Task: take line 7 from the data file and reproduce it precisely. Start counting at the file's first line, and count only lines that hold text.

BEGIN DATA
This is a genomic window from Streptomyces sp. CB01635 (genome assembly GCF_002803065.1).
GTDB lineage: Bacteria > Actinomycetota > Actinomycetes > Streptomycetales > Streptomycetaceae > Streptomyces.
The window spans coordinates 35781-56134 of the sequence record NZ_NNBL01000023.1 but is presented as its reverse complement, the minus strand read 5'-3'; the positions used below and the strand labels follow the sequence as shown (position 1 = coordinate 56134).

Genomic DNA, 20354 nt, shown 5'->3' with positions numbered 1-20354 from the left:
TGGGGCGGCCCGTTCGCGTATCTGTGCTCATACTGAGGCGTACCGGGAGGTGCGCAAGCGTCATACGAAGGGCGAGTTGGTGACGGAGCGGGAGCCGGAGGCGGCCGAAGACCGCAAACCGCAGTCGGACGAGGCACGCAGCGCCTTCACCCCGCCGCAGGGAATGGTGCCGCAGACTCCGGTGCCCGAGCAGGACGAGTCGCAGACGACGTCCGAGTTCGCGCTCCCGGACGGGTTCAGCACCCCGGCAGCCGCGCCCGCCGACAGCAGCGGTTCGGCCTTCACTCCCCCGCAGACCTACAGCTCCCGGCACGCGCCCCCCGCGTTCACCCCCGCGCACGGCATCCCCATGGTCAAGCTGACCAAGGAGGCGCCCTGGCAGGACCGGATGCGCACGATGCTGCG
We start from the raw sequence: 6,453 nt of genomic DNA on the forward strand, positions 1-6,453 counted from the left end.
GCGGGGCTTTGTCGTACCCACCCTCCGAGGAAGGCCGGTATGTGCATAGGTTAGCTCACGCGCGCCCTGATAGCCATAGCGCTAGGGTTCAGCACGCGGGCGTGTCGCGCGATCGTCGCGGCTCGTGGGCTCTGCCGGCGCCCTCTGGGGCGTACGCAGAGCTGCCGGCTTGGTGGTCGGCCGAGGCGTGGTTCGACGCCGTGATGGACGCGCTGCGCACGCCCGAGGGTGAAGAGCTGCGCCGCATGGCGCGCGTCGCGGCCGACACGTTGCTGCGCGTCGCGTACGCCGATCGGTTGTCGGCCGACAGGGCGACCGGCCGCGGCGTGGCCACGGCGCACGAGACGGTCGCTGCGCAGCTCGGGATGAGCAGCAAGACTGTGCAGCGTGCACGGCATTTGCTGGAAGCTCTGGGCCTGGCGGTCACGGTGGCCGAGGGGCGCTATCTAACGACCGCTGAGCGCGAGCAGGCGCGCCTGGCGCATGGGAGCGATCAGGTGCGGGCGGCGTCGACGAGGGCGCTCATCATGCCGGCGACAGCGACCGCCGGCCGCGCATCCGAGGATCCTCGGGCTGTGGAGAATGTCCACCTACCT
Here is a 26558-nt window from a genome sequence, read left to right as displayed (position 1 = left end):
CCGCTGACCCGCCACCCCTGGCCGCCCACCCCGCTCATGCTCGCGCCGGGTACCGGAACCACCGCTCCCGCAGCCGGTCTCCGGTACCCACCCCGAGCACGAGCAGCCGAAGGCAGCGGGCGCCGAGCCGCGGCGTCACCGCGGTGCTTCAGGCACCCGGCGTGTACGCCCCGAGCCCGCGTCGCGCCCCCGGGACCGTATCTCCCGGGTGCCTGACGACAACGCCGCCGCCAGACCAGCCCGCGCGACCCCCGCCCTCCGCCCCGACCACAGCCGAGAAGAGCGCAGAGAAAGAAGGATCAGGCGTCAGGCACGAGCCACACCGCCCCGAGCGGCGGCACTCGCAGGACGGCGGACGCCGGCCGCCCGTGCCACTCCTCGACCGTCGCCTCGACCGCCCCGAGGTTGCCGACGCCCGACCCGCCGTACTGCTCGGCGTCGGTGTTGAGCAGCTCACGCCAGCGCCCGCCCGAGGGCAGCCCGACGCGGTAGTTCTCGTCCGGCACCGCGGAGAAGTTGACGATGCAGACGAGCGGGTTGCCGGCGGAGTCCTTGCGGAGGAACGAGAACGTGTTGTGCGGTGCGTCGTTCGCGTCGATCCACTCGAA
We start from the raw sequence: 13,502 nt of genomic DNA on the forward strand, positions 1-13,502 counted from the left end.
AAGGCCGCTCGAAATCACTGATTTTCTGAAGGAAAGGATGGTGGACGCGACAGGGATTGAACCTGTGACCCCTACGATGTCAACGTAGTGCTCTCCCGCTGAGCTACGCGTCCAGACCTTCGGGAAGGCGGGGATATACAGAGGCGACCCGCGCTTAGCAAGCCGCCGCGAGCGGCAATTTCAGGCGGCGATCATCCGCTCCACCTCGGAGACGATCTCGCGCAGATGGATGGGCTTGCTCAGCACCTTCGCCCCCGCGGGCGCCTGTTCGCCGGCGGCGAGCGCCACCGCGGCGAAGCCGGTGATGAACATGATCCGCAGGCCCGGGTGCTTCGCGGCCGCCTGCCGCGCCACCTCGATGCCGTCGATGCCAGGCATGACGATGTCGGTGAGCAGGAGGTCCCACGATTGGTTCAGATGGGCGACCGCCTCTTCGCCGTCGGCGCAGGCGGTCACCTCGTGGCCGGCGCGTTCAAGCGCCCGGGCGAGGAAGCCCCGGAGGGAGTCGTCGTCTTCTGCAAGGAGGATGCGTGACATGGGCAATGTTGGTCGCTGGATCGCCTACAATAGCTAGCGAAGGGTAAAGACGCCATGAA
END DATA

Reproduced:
GCGGGGCTTTGTCGTACCCACCCTCCGAGGAAGGCCGGTATGTGCATAGGTTAGCTCACGCGCGCCCTGATAGCCATAGCGCTAGGGTTCAGCACGCGGGCGTGTCGCGCGATCGTCGCGGCTCGTGGGCTCTGCCGGCGCCCTCTGGGGCGTACGCAGAGCTGCCGGCTTGGTGGTCGGCCGAGGCGTGGTTCGACGCCGTGATGGACGCGCTGCGCACGCCCGAGGGTGAAGAGCTGCGCCGCATGGCGCGCGTCGCGGCCGACACGTTGCTGCGCGTCGCGTACGCCGATCGGTTGTCGGCCGACAGGGCGACCGGCCGCGGCGTGGCCACGGCGCACGAGACGGTCGCTGCGCAGCTCGGGATGAGCAGCAAGACTGTGCAGCGTGCACGGCATTTGCTGGAAGCTCTGGGCCTGGCGGTCACGGTGGCCGAGGGGCGCTATCTAACGACCGCTGAGCGCGAGCAGGCGCGCCTGGCGCATGGGAGCGATCAGGTGCGGGCGGCGTCGACGAGGGCGCTCATCATGCCGGCGACAGCGACCGCCGGCCGCGCATCCGAGGATCCTCGGGCTGTGGAGAATGTCCACCTACCT